USA — Reminded that the most destructive wildfire season in Colorado history occurred in 2012, the Senate on Wednesday gave initial approval to a proposal allowing the state to form its own air fleet to fight fires, although for the next year the effort is likely to remain in a holding pattern since it lacks funding.
Senate Bill 245 would create the Colorado Firefighting Air Corps under the Division of Fire Prevention and Control in the state’s Department of Public Safety. But the bill was amended in the Senate Appropriations Committee to make the funding discretionary instead of mandatory.
On Wednesday, some lawmakers urged that the Senate reject the committee’s changes.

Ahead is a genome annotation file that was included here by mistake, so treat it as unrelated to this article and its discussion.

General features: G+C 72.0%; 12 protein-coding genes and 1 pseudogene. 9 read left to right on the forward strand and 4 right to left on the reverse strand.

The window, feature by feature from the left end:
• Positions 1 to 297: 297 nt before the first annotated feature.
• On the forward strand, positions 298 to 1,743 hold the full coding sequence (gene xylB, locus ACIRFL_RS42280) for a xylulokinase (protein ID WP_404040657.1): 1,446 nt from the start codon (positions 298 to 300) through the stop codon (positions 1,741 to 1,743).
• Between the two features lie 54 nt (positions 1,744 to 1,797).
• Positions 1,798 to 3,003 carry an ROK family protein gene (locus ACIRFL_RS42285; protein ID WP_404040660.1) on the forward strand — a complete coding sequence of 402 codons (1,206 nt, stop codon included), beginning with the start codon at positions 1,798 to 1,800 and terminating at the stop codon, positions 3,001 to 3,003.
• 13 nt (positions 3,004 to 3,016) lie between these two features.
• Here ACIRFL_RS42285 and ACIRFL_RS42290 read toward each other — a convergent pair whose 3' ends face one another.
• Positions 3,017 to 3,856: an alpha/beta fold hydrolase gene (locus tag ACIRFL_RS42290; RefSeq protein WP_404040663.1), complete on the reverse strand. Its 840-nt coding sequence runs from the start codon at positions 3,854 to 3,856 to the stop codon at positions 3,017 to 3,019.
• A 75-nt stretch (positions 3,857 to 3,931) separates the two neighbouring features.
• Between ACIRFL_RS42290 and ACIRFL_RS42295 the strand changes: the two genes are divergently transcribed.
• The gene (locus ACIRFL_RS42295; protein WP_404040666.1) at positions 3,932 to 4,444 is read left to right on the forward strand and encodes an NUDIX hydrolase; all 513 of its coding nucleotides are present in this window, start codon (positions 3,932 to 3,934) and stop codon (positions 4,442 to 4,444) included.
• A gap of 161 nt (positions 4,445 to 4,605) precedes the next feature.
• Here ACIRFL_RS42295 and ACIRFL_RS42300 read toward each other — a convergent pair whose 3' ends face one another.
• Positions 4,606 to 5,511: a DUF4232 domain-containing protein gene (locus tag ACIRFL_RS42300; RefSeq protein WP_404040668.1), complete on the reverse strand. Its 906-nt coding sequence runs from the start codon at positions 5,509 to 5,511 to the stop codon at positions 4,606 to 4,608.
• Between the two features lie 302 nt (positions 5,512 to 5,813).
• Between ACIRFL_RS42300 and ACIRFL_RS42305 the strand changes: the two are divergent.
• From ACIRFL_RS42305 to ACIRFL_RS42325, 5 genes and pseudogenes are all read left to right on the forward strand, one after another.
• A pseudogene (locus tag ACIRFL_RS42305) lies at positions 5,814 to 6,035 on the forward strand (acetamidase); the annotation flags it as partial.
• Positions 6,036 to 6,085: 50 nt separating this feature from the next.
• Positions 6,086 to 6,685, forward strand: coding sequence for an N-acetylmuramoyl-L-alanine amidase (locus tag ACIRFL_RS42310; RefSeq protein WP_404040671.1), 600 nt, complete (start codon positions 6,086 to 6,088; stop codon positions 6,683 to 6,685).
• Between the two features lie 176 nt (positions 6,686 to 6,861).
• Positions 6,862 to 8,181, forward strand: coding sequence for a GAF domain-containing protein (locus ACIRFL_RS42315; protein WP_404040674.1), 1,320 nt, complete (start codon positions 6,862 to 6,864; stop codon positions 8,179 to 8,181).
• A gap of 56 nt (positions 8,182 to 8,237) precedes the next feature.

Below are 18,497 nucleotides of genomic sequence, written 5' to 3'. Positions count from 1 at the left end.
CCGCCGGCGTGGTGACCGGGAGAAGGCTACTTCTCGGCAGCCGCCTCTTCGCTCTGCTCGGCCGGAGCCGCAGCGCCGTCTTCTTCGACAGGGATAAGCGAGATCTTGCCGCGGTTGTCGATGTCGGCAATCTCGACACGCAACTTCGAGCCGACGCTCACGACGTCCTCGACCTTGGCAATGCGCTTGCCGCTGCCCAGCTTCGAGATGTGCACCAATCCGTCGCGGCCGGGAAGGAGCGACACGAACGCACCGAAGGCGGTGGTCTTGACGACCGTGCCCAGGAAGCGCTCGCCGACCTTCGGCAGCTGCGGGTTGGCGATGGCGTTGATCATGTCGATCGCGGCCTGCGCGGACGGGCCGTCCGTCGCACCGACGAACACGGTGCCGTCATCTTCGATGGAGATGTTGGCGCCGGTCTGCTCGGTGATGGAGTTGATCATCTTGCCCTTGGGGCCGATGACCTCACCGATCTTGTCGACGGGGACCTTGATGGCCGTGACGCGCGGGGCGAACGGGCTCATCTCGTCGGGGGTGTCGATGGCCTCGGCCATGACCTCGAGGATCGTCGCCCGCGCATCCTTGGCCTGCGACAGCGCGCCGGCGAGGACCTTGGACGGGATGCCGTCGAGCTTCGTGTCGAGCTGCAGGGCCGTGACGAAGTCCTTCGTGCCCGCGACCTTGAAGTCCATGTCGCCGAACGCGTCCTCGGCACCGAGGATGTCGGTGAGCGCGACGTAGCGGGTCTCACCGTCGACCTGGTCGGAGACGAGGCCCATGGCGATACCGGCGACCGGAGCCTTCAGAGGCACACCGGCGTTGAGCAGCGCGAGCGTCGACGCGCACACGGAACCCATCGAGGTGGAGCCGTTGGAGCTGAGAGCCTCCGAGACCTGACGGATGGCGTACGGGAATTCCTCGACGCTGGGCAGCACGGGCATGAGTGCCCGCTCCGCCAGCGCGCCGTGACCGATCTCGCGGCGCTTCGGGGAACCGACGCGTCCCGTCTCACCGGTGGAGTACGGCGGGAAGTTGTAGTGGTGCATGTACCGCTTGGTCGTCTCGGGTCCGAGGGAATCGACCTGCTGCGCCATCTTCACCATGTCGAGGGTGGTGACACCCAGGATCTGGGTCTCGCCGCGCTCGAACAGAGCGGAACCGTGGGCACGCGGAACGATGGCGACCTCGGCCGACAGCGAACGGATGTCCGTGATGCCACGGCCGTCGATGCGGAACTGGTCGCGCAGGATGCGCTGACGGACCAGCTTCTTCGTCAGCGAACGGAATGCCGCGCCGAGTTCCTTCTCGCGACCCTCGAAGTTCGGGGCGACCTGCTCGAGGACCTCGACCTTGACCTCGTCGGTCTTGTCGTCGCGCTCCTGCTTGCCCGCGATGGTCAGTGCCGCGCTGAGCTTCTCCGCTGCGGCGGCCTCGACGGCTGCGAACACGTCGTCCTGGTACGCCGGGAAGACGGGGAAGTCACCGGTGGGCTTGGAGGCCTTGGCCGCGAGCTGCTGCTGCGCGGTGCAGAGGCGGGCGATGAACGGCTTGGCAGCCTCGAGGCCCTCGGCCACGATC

“This body is failing the responsibility of Coloradans,” said Sen. Ted Harvey, R-Highlands Ranch, noting the destruction caused by the Waldo Canyon fire in Colorado Springs in June.
Some senators are scheduled to meet with Gov. John Hickenlooper on Friday to see if there’s any way to hash out the funding situation.
According to the bill’s fiscal note, it would cost Colorado close to $30 million over the next three years just to get the effort started. The fiscal note includes costs for three large air tankers and three tactical planes. The program would eventually employ six people, according to the fiscal note.
The state currently relies on a fleet of U.S. Forest Service aircraft that in the past decade has grown significantly smaller and can be stationed in other states several hours away.
“This is the most important legislation of my career,” said Sen. Steve King, R-Grand Junction, who is one of the bill’s prime sponsors.